Search results for: Danyluk Patricia J.
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This article examines the phenomenon of failure in a Bachelor of Education practicum from the perspectives of preservice teachers. Utilizing a phenomenological theoretical framework and methodology, the perspectives of four preservice teachers are shared. The data were drawn from practicum reports, field notes, interviews, and student teacher questionnaires. Analysis of the findings reveals how insufficient content knowledge, inadequate planning, and avoidance of difficult discussions lead to failure. Further analysis of the sequence of events leading up to the failure reveals the significance of clear and authentic communication in the early days of the placement. Although the four preservice teachers struggled with failure, they also demonstrated resilience in their quest to become teachers. The authors conclude with six essential questions that help to mitigate failure.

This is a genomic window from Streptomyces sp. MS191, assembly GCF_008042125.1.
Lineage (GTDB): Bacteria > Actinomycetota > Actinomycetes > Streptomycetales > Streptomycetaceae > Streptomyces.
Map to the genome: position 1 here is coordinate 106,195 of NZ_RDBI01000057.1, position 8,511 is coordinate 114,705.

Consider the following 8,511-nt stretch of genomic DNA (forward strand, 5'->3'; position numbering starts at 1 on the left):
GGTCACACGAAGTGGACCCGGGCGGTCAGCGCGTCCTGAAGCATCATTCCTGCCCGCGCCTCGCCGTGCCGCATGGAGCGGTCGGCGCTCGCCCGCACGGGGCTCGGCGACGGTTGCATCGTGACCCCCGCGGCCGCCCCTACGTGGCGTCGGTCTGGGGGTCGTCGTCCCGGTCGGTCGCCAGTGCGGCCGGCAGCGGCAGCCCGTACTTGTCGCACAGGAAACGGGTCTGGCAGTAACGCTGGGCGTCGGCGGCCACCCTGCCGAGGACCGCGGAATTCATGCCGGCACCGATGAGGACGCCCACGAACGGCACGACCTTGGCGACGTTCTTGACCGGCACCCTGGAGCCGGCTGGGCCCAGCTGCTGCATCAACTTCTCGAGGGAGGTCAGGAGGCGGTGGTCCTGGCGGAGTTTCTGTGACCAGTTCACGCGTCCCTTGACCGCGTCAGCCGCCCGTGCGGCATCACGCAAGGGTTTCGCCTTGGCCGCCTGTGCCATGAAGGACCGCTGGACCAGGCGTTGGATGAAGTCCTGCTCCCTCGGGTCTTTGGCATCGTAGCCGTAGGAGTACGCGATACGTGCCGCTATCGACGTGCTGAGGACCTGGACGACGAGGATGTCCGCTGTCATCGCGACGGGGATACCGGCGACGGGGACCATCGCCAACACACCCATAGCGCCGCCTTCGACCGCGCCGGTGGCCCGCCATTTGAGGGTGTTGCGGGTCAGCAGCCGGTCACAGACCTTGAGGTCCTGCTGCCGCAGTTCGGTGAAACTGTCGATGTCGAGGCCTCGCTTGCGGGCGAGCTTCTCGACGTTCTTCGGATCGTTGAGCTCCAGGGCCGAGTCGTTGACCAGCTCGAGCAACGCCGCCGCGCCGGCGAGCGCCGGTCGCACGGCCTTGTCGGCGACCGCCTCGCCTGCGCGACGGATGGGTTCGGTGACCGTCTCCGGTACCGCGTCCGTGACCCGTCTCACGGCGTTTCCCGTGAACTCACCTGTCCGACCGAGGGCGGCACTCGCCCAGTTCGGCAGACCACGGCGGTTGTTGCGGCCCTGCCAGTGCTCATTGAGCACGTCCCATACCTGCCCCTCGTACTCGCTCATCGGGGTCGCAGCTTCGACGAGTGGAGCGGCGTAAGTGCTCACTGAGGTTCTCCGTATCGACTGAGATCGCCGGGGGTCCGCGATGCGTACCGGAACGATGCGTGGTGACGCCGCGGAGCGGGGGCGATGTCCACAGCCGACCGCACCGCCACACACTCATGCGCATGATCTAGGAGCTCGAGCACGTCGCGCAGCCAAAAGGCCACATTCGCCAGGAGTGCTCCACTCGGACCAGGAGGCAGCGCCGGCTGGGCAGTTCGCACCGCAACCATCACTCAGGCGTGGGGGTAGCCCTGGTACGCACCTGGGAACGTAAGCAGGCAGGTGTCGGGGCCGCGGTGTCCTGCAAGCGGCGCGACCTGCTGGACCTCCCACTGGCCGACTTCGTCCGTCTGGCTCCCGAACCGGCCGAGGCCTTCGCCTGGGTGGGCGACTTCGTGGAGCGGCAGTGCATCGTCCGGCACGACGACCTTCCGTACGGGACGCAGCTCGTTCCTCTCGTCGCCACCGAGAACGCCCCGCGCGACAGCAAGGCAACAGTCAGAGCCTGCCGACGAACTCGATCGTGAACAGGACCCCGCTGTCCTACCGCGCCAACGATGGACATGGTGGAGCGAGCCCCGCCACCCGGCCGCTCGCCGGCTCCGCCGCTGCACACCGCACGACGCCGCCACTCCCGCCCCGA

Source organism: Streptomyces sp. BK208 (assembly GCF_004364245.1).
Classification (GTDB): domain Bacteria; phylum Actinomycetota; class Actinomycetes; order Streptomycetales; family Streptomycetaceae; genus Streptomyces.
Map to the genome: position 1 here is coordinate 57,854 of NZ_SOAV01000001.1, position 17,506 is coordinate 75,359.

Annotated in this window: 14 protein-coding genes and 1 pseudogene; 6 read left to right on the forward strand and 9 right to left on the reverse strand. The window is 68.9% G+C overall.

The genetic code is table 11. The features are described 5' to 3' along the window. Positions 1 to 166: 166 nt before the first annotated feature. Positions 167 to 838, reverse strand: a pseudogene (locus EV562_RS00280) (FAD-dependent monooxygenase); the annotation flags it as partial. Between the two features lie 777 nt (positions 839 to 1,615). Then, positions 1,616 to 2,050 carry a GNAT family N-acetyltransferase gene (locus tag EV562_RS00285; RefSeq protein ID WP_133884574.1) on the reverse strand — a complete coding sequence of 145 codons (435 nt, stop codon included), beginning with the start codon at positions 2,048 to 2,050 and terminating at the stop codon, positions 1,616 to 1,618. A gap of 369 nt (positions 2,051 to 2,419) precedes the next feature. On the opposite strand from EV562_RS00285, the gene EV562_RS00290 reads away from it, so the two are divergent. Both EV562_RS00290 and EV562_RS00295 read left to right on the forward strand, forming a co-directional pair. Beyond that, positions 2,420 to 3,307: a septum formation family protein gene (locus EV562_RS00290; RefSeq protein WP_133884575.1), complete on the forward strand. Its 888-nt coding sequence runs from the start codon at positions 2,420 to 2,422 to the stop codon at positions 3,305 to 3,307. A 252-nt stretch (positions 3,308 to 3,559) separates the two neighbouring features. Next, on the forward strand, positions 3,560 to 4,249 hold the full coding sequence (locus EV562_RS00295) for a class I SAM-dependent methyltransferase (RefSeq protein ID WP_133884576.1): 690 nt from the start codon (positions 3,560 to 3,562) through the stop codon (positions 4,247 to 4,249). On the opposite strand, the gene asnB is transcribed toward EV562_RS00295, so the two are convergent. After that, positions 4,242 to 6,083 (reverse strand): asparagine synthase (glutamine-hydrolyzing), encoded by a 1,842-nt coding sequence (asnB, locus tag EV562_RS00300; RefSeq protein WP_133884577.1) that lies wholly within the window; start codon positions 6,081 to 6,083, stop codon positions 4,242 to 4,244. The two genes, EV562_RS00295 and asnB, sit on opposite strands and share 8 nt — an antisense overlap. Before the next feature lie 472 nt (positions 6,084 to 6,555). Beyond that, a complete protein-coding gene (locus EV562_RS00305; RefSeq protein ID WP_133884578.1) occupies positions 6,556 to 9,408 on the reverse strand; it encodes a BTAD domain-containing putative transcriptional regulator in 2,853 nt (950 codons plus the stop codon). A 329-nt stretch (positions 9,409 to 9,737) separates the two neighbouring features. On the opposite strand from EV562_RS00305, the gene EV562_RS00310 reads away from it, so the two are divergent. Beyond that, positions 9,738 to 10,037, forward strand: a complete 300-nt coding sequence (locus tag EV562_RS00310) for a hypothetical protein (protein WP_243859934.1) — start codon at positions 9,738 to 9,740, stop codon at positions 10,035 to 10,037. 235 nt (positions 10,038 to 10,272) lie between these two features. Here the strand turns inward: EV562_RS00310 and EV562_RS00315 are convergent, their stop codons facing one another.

Updated: Jan. 04, 2022
The Role of the Prepracticum in Lessening Student Teacher Stress: Student Teachers’ Perceptions of Stress During Practicum
This study examines student teacher’s perceptions of the causes and levels of stress during the student teaching practicum for students in the Concurrent Bachelor of Education Program at Laurentian University. The findings reveal that the students indicated a moderate to low level of stress during their practicums. Lesson planning was identified as the greatest cause of stress for student teachers because of its time-consuming nature. The author argues that the prepracticum experiences of these student teachers may have lessened the stress levels reported during the practicum.
Updated: Oct. 19, 2014